First and foremost, I’d like to express my excitement over this book. I strongly agree with Malcolm Gladwell in that the complexity of cause and effect in our world does not allow us to draw such simple conclusions as hard work and determination lead to success. This book beautifully explains the gray area and all the subtle nuances that lead to the measure of success or failure.
Many of my fellow classmates have gone into rich detail on many of these arguments and examples, so I’d like to write about one specific argument Mr. Gladwell makes. the 10,000 hour rule that suggests that there is a minimum amount of time and effort that one must put in to achieve proficiency or success. One post from a fellow bloger has brought up a curious example that contradicts one argument in this book.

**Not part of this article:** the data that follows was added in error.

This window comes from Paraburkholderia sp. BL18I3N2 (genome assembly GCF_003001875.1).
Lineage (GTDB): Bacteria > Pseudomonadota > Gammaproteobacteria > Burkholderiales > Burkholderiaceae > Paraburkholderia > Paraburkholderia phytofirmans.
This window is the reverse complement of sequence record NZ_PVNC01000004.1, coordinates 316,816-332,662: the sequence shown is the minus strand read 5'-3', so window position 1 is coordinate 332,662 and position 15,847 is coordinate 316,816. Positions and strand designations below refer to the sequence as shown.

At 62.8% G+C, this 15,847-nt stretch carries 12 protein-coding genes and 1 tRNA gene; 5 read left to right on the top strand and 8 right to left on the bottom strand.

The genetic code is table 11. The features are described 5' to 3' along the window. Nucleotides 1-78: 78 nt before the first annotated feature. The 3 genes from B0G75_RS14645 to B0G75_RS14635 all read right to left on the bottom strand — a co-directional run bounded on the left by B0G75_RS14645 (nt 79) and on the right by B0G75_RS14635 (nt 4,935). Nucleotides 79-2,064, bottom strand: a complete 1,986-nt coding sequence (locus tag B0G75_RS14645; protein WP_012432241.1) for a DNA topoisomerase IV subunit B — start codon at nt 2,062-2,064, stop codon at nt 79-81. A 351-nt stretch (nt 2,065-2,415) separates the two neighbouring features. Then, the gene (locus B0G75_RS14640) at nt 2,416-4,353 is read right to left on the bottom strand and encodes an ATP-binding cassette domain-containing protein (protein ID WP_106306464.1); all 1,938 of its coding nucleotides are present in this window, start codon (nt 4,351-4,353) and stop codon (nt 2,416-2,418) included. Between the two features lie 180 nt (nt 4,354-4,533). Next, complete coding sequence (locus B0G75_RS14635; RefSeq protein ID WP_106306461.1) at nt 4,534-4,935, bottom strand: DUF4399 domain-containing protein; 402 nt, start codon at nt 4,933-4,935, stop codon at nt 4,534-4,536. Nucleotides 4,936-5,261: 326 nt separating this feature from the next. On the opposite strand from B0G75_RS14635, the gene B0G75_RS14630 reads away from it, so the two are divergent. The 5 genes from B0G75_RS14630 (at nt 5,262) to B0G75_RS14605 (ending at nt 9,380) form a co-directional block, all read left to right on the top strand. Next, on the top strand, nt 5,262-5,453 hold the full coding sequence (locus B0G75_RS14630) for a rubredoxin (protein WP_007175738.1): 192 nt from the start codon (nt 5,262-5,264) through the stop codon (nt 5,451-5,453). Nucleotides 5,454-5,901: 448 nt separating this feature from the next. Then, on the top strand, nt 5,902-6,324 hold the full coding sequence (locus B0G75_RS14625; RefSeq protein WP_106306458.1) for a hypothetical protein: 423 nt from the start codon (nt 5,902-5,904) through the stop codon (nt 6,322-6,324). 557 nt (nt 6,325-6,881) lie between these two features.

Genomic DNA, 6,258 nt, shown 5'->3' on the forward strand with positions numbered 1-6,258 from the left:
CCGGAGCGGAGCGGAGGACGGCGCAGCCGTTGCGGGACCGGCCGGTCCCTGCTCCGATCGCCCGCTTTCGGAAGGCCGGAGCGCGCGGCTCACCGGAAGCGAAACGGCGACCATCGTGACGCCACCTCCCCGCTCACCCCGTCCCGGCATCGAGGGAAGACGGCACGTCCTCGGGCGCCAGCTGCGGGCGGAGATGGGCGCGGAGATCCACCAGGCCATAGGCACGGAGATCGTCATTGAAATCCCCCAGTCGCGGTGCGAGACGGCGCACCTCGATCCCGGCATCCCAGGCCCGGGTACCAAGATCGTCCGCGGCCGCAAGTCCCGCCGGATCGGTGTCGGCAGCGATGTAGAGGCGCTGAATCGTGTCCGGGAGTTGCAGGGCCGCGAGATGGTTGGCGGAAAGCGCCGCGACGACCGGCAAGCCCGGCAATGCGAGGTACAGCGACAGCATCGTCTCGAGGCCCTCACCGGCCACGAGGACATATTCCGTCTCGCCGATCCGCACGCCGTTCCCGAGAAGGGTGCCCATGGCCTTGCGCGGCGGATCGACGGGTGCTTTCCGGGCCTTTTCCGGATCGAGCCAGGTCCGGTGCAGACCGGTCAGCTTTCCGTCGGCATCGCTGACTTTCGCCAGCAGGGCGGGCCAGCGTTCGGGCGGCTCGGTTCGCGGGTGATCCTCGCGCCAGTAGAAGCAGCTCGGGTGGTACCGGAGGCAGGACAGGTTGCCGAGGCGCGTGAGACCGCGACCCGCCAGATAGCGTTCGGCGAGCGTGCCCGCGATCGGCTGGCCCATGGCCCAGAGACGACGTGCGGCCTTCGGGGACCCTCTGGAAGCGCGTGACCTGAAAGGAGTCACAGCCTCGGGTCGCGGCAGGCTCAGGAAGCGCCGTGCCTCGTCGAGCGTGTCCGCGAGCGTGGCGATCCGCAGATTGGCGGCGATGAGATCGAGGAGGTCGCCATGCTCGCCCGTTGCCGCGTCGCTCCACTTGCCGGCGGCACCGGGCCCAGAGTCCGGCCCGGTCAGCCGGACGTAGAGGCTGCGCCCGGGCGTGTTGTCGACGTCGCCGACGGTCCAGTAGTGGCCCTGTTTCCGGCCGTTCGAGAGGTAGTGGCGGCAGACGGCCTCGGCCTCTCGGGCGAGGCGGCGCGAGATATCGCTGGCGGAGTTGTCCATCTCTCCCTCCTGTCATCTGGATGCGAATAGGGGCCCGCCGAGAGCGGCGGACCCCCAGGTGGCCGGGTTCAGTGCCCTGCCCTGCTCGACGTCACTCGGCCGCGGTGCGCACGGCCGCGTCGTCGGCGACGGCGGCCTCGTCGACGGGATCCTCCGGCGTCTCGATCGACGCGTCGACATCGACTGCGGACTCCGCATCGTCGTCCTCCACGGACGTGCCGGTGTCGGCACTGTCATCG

In this example, the argument is made that a child prodigy or an idiot savant is an exception to Malcolm Gladwell’s 10,000 hour rule. I believe, however that this is not the case. The human brain is extraordinarily complex, and I’m no expert on this, but we know that some people learn at a faster rate than others. I believe that there are an extraordinary few out there who can learn at such a rate that what would take the average person 10,000 hour to master, may take them only 1,000 hours. I mean to say that Mr. Gladwell’s 10,000 hour rule should not be taken literally to mean hours on the clock, but rather a sufficient amount of mental effort and energy contributed. When we view this 10,000 hour rule in this way, I believe that even those gifted few with accelerated learning still follow the 10,000 hour rule.